No, this is not the name of another royal baby… it’s about my third attempt to build a 2m antenna for my SOTA activations. In my earlier iterations I was unable to strike the balance between size/weight and usability.
What happened so far:
My first attempt to build a Yagi-Uda antenna was based on a design by Paul/KD5IVP. It worked, but had some crucial flaws for my endeavors. It was a 3-element antenna made out of piano wire and a carbon fiber arrow as a boom. Very small and lightweight indeed but in high winds/gusts the elements were flapping like a seagull during take-off. It’s demise came on it’s second outing… the arrow broke in half while bushwhacking up a mountain and I lost some of the piano wires in the woods. To read more about it and to see it in action check out this post.
I then moved on to a tape measure 3-element antenna based on a design by Joe/WB2HOL. It worked well and accompanied me on several activations – even a few 14ers (Summits higher than 14’000 ft / 4267m). My main gripe with this antenna is that it is delicate to transport as well. The steel tape gets kinked easily since the antenna is strapped to the outside of my backpack. It’s rather easy to replace the director and reflector, but soldering the coax to the steel radiator is another story. It turned out that this design is also vulnerable to high winds and your arms start to feel the weight after a few minutes without support. You can see the antenna in action in this video, around 3:30 into the clip.
I continued my research for a suitable 2m Yagi-Uda which would fit my requirements:
- Lightweight (but sturdy enough to withstand high winds)
- Easy and save to transport
- Easy to build (even for me)
I eventually stumbled onto IZ2UUF’s Website – an Italian radio amateur who enjoys hiking and playing with radios as well. He designed an 4-element Yagi-Uda weighing only 80 grams (~2.9 ounces)!! All elements fit into the fiberglass boom (fishing rod) for easy transport with no matching network necessary. The description to build the antenna focused on the critical parts with excellent pictures to support the instructions.
Davide/IZ2UUF modeled the antenna with 4NEC2, a free antenna modeling software package. Since he shared his input file with me, I took the opportunity to download the free SW and to learn more about antenna modelling. After a few more e-mail exchanges with him I was convinced by his design and started to source all the parts.
I did not have afiberglass fishing pole available and opted to use a plastic one I had lying around. Davide is using aluminum welding rods for his elements which I could not find at the desired length/diameter here in the US. I therefore ordered aluminum alloy 6061 rods instead (1/8″ x 6′ ) from a supplier in IL (for details see the resource section below). My build also differs in the connector (BNC instead SMA). All these changes resulted in a slightly heavier (194 g / 6.8 ounces) first version compared to Davide’s antenna. My boom alone is heavier than Davide’s complete antenna (96 g / 3.4 oz). However, I am planning to improve/reduce the weight in version two.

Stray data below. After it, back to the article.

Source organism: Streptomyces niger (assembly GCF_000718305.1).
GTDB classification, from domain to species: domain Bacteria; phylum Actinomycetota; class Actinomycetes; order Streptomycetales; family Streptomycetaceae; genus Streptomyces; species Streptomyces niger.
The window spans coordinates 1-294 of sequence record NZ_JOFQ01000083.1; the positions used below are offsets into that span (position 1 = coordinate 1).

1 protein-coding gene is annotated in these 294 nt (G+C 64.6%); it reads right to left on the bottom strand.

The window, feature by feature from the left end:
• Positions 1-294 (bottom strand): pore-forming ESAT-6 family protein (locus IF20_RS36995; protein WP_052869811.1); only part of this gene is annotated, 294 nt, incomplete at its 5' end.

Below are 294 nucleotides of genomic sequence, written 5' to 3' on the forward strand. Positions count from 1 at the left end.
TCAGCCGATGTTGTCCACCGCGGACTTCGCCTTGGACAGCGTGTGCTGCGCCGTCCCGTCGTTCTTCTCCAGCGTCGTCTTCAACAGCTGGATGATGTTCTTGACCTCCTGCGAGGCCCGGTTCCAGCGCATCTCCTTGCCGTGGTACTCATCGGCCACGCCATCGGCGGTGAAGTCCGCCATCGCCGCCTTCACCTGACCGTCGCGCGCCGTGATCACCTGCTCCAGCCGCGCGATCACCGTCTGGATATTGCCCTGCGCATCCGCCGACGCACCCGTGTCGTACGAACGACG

I had a chance to use the antenna over the week-end during the CO-14er event. All I can say so far is that it worked well and that the weight is not an issue at all… huge improvement to the tape-measure version.
For more pictures, a weight comparison and resources head over to my blog.
Using a Buddipole antenna (BP) for my SOTA activations leaves me high and dry when it comes to the 40 m band. I was never able to build an efficient BP for these frequencies and received many ‘complaints’ that I never activate on 40m, thereby leaving out the ‘local’ chasers. This is going to change now…
Yesterday I received a package from my buddy and SOTA Mountain Goat Herbert/OE9HRV, containing a home brew double Bazooka for 7 MHz based on RG174 coax. Herbert is my go-to guy when it comes to antennas. On our joint SOTA activations in OE he always carries an impressive assortment of home brew antennas to the summits, and due to this weight I would NOT want to carry his backpack – seriously. To see some examples of his creations, check out his FLICKR stream and/or QRZ page.
I had not known about double Bazookas before being educated by Herbert. It’s an efficient and quiet single band antenna based on 50 ohm coax cable, with the shield split at the center and feed line attache to it. It can be used in a flat top or inverted vee configuration – the latter more suitable for SOTA. To save on weight, Herbert made it out of RG174 with a BNC connector, and used a wire-winder to create a small and easy to manage package. The final antenna is around 310 g (~ 11 ounces) and about 25 cm x 8 cm (~ 9.5″ x 3″ ). With any luck you might hear me on 40m over the week-end.
For more pictures head over to my blog.
Finally everything fell in place… my shack is running on solar power only. An idea/project I have been pursuing for years but the circumstances were never perfect… until this July. Last fall, a hailstorm took care of the roof and I had to replace it. In July I was able to secure a large chunk of money from our City which is offering a (very) limited number of rebates for Photovoltaic (PV) installations. Together with the federal tax credits it will put the ROI within my life expectancy. Good enough for me.